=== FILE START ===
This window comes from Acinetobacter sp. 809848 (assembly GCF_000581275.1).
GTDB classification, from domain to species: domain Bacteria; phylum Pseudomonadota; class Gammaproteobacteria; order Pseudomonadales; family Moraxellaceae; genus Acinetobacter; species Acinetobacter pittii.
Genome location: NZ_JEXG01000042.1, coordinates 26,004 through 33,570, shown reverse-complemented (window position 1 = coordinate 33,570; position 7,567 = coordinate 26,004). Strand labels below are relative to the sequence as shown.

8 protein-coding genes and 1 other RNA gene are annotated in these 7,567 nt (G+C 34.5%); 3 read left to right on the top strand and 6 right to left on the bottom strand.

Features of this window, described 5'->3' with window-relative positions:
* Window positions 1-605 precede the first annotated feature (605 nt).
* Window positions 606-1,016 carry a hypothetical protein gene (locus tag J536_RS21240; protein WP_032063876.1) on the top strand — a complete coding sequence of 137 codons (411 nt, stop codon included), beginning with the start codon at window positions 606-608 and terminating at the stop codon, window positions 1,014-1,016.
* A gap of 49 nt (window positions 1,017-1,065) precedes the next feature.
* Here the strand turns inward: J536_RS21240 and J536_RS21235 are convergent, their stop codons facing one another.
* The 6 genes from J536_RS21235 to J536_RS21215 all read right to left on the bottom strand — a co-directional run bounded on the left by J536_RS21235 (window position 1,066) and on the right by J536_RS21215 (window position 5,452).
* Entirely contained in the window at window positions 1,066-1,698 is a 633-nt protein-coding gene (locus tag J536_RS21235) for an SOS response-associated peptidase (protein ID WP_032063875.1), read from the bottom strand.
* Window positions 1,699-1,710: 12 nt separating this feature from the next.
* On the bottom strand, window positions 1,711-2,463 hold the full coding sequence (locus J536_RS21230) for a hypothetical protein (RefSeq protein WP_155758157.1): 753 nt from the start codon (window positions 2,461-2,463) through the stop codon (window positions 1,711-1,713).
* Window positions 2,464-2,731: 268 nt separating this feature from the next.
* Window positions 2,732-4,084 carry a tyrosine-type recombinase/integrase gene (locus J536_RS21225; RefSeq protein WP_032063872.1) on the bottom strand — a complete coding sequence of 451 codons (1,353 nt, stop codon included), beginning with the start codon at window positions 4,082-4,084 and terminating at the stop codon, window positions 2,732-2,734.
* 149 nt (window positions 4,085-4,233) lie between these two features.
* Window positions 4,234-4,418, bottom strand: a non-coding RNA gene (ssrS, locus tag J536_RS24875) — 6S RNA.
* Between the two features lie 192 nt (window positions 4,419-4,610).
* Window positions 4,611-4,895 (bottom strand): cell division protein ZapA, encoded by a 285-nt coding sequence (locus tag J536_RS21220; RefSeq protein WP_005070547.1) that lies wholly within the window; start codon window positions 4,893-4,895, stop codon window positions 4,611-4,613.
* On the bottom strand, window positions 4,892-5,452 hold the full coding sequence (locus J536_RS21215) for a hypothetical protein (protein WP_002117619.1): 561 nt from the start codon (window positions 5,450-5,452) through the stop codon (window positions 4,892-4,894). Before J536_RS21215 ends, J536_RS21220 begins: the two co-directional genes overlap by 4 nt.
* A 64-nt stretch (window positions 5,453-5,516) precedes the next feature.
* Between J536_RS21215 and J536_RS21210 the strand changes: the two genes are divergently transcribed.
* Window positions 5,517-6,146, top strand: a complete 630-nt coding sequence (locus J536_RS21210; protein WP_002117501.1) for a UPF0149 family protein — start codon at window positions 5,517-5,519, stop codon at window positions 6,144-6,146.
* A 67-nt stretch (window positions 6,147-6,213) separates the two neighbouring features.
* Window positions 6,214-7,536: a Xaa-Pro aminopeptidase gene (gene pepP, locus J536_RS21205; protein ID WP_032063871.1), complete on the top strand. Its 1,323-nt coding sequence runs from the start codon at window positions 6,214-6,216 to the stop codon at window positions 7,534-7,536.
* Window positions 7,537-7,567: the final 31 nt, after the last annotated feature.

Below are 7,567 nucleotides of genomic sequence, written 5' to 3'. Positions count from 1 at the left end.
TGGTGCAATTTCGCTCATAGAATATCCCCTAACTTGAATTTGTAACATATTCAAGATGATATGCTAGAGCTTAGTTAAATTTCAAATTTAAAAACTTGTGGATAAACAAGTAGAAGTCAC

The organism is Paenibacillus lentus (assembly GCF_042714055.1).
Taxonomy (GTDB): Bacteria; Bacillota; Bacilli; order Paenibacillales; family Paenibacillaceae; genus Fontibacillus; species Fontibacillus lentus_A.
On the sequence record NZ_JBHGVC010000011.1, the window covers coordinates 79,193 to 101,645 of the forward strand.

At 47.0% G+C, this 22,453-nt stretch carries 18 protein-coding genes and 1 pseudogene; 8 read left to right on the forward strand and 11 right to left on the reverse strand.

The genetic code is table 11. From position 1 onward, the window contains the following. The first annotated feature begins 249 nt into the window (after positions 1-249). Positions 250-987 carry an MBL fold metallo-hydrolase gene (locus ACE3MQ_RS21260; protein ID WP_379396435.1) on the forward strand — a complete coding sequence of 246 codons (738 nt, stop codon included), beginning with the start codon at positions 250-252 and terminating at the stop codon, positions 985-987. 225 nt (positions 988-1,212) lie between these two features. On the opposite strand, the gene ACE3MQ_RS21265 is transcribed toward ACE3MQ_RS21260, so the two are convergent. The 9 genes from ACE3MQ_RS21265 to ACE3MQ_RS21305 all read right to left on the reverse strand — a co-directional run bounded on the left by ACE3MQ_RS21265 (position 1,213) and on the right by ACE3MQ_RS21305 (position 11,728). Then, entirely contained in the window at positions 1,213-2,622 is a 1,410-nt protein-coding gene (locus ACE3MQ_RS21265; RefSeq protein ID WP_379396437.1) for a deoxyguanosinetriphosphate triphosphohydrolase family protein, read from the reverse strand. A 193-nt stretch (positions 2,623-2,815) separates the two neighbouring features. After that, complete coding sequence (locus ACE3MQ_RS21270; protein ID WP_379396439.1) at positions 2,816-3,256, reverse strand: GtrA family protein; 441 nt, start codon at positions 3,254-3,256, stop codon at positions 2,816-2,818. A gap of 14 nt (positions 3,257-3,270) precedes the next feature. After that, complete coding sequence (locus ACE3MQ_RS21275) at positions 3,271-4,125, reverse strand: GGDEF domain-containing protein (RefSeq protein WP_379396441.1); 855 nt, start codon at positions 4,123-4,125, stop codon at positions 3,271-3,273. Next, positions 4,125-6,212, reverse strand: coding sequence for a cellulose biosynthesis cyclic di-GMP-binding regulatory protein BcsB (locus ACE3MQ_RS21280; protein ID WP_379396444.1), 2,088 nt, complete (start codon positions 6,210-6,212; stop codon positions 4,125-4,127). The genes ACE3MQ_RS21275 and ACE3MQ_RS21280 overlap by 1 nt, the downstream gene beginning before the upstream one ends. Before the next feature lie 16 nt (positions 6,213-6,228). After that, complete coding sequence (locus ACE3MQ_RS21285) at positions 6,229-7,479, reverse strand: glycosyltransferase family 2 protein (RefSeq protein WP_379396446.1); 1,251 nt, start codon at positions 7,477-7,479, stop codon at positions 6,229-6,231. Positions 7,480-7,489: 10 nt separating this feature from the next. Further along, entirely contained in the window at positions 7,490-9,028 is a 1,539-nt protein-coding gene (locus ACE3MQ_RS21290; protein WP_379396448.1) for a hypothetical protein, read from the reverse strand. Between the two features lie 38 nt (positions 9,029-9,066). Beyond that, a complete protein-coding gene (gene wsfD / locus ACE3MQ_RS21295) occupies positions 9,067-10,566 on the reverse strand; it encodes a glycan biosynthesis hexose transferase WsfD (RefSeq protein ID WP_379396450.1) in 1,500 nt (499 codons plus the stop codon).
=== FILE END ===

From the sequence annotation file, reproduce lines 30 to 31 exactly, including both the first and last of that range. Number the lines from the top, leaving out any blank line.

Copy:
Taxonomy (GTDB): Bacteria; Bacillota; Bacilli; order Paenibacillales; family Paenibacillaceae; genus Fontibacillus; species Fontibacillus lentus_A.
On the sequence record NZ_JBHGVC010000011.1, the window covers coordinates 79,193 to 101,645 of the forward strand.